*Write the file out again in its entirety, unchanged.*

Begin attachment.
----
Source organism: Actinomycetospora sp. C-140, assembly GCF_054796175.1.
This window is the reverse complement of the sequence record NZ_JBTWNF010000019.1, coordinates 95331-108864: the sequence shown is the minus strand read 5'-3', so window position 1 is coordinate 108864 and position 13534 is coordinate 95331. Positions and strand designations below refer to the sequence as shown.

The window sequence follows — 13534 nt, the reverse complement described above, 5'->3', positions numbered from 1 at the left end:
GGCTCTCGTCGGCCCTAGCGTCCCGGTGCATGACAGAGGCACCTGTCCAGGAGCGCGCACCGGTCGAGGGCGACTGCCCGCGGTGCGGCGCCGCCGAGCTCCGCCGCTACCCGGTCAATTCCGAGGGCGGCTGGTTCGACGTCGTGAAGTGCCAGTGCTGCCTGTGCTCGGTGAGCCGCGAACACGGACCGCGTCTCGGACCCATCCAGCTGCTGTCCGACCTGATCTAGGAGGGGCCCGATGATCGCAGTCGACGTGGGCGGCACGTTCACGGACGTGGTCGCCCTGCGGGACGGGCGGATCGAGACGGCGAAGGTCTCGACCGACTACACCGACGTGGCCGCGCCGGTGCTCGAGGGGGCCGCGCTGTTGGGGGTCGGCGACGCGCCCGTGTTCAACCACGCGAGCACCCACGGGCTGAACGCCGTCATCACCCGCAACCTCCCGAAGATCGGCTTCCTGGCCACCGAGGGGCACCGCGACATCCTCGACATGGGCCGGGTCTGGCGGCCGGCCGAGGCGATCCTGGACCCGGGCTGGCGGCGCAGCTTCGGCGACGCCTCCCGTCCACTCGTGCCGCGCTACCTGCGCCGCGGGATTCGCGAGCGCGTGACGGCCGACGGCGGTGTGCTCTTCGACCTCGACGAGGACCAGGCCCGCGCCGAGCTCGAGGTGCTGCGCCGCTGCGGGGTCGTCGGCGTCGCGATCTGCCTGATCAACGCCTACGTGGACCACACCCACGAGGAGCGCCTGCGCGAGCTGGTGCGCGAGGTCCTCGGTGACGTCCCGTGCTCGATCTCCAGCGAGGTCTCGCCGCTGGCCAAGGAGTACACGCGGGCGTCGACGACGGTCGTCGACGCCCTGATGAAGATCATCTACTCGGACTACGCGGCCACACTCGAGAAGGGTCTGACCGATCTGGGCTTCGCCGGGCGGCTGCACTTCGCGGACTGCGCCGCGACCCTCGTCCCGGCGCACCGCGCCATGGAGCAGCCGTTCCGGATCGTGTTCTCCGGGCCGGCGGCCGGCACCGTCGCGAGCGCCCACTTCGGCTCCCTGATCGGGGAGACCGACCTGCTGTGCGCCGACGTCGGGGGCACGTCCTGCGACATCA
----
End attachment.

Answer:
Source organism: Actinomycetospora sp. C-140, assembly GCF_054796175.1.
This window is the reverse complement of the sequence record NZ_JBTWNF010000019.1, coordinates 95331-108864: the sequence shown is the minus strand read 5'-3', so window position 1 is coordinate 108864 and position 13534 is coordinate 95331. Positions and strand designations below refer to the sequence as shown.

The window sequence follows — 13534 nt, the reverse complement described above, 5'->3', positions numbered from 1 at the left end:
GGCTCTCGTCGGCCCTAGCGTCCCGGTGCATGACAGAGGCACCTGTCCAGGAGCGCGCACCGGTCGAGGGCGACTGCCCGCGGTGCGGCGCCGCCGAGCTCCGCCGCTACCCGGTCAATTCCGAGGGCGGCTGGTTCGACGTCGTGAAGTGCCAGTGCTGCCTGTGCTCGGTGAGCCGCGAACACGGACCGCGTCTCGGACCCATCCAGCTGCTGTCCGACCTGATCTAGGAGGGGCCCGATGATCGCAGTCGACGTGGGCGGCACGTTCACGGACGTGGTCGCCCTGCGGGACGGGCGGATCGAGACGGCGAAGGTCTCGACCGACTACACCGACGTGGCCGCGCCGGTGCTCGAGGGGGCCGCGCTGTTGGGGGTCGGCGACGCGCCCGTGTTCAACCACGCGAGCACCCACGGGCTGAACGCCGTCATCACCCGCAACCTCCCGAAGATCGGCTTCCTGGCCACCGAGGGGCACCGCGACATCCTCGACATGGGCCGGGTCTGGCGGCCGGCCGAGGCGATCCTGGACCCGGGCTGGCGGCGCAGCTTCGGCGACGCCTCCCGTCCACTCGTGCCGCGCTACCTGCGCCGCGGGATTCGCGAGCGCGTGACGGCCGACGGCGGTGTGCTCTTCGACCTCGACGAGGACCAGGCCCGCGCCGAGCTCGAGGTGCTGCGCCGCTGCGGGGTCGTCGGCGTCGCGATCTGCCTGATCAACGCCTACGTGGACCACACCCACGAGGAGCGCCTGCGCGAGCTGGTGCGCGAGGTCCTCGGTGACGTCCCGTGCTCGATCTCCAGCGAGGTCTCGCCGCTGGCCAAGGAGTACACGCGGGCGTCGACGACGGTCGTCGACGCCCTGATGAAGATCATCTACTCGGACTACGCGGCCACACTCGAGAAGGGTCTGACCGATCTGGGCTTCGCCGGGCGGCTGCACTTCGCGGACTGCGCCGCGACCCTCGTCCCGGCGCACCGCGCCATGGAGCAGCCGTTCCGGATCGTGTTCTCCGGGCCGGCGGCCGGCACCGTCGCGAGCGCCCACTTCGGCTCCCTGATCGGGGAGACCGACCTGCTGTGCGCCGACGTCGGGGGCACGTCCTGCGACATCA